What sorts of restrictions, if any, would be needed to ensure that a new operator "plays nice" with existing operators? That is, you could combine them freely and not cause any problems or inconsistencies?
Strictly speaking, when you are talking about designing any sort of formal logic, you typically are expressing an aspect of natural language that the designer wants to express. For instance, modal logic expresses epistemic modality present in language, sentential logic captures the logic that governs the interaction of propositions given classical logical presumptions, predicate logic the logic of relationships in sentences in phrasal syntax, etc. Therefore, the constraints placed on a logic are teleological in nature.
What is important to note is that logics conform to a grammar in the way that formal languages and automata define them, as a series of transformation rules that move from initial symbols to terminating symbols using an alphabet in a formal system, and the transformational power of any logic conforms to the general mechanics of a lambda calculus which involves three acts: transformation, definition, and application (the three axioms of the calculus). So, the constraints on a logic must include compliance with the general form of any logic as expressed by the axioms of the lambda calculus.
But the answer to your question isn't found in the grammar of the logics proper, rather the goals of the designer of the grammar. When George Boole created Boolean logic in 1854, he was trying to create a grammar that caught truth conditional semantics that captured the essence of the Laws of Thought. Brouwer's constructivist logic sought to weaken those constraints by modeling natural language use that ignores LEM and DN, a fact that allowed Martin-Löf to extend Russell's simple type theory. And in fact, "avoiding inconsistencies" in terms of truth-semantics itself isn't even necessarily something one has to do when one designs a logic, since paraconsistent logic shows that a logic can capture the essence of logical inconsistency itself to show how a language can tolerate contradiction.
Therefore, the design of a logic and the playing nice of operators is really is a function of the intent of the designer, and the transformation rules abstracted from natural language incorporated into the logic through grammatical codification which are subject to the whim and utility of the inventor of the logic. Historically, the constraints were to show how propositions and then predicates related according to the Laws of thought, but logics have moved to embracing more sophisticated semantics that we find in natural language, a fact noted by Montague post-UG when he built his grammar which attempted to capture the essence of "material logic" which has been borrowed by software engineers in their more sophisticated NLP systems.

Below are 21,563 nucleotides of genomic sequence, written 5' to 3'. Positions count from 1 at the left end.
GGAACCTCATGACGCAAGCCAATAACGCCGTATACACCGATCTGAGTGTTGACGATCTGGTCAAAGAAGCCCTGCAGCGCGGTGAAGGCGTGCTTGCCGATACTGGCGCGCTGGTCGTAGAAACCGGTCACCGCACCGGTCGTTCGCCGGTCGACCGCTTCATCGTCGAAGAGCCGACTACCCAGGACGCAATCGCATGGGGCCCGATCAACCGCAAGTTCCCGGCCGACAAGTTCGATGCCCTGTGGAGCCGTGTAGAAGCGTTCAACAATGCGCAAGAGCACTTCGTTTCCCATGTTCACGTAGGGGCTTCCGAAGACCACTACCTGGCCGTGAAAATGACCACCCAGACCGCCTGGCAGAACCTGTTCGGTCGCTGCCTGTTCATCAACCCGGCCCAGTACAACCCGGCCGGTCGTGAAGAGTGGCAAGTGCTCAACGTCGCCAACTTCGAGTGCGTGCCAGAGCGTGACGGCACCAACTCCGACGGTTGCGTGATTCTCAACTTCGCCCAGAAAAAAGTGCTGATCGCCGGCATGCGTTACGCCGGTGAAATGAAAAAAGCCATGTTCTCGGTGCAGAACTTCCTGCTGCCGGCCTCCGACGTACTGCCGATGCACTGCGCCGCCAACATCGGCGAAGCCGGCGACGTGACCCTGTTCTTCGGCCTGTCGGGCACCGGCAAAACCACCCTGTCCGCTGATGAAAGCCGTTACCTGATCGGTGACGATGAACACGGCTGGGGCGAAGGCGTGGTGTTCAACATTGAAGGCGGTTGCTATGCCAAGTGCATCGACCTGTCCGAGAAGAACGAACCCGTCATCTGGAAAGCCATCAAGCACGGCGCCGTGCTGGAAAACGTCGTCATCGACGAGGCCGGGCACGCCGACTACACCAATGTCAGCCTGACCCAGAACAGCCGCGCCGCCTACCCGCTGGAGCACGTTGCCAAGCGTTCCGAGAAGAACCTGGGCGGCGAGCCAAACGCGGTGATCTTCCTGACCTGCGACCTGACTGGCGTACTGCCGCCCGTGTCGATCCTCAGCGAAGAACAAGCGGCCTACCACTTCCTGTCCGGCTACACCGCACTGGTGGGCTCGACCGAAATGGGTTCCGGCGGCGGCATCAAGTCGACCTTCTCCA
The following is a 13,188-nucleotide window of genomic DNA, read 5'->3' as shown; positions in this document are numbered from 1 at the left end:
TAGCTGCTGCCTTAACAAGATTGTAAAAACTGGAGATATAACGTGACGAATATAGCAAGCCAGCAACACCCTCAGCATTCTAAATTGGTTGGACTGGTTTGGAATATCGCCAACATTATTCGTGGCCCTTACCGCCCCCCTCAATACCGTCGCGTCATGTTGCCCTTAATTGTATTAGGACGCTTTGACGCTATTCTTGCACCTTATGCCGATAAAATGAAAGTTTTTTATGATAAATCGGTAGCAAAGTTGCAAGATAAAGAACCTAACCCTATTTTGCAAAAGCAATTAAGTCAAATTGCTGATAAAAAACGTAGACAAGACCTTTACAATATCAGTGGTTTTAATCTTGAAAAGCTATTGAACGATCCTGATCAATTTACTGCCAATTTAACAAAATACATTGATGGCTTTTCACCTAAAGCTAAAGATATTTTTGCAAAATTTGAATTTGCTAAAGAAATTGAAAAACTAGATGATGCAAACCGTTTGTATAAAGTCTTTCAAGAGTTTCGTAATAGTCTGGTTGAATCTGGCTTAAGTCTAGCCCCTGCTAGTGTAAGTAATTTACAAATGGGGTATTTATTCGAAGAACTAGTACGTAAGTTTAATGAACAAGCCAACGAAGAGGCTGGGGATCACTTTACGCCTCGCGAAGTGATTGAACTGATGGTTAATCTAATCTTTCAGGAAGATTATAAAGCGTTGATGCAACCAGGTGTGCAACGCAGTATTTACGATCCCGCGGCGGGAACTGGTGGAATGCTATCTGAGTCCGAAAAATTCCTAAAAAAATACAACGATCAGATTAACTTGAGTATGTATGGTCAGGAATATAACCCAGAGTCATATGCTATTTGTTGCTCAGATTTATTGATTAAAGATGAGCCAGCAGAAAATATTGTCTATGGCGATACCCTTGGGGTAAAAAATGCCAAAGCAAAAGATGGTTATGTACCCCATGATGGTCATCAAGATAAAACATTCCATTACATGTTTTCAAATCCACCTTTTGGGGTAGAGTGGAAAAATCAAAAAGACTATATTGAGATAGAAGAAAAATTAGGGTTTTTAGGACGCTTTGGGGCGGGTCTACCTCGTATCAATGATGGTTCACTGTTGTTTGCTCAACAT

EDIT for explication of the conclusion of the first half:
A "general sentence operator" is just a syntactic unit in a formal grammar to express an action semantics that inheres to natural language. If you are looking for understanding how to reconcile two operators, the constraints are in the coherence of the action semantics, not in the syntax, and the semantics exist in a possible world as extensive as the natural language semanatics which exist in the mind of the engineer of the logic.
In other words, as PW_426 notes "There isn’t a general procedure to determine the restrictions required for combining certain operators." The operator is an expression of the logic that inheres to the metalinguistic description of the logic system as expressed in natural language. Therefore to get two operators to "play nice" merely means that they express a coherent semantics in the metalinguistic framework of the logic, the... this-is-what-those-symbols-mean-ness.
Exemplification is clarification. Consider the box operator. What is it's relation to a negation operator? How do they play nice in regards to being a constituent or a modifier of a proposition. It has nothing to do with the formal logic, and everything to do with the natural language semantics of "necessity" and "negation". In fact, they are distinct concepts, therefore they play nicely because they are complementary. The inclusion of a diamond operator in a logic dovetails nicely with the box operator because "possibility" and "necessity" have a relationship in natural language.
What is implicit here is that all operators in all formal languages express an aspect of the logic that inheres in natural language using the formal grammar as an abstraction, and the lambda calculus as the rules for the formal system. Coherence of "general sentence operators" exists as a function of the coherenece of the natural language description of them, and is not subject to objective and external constraints related to the syntax or the logic proper.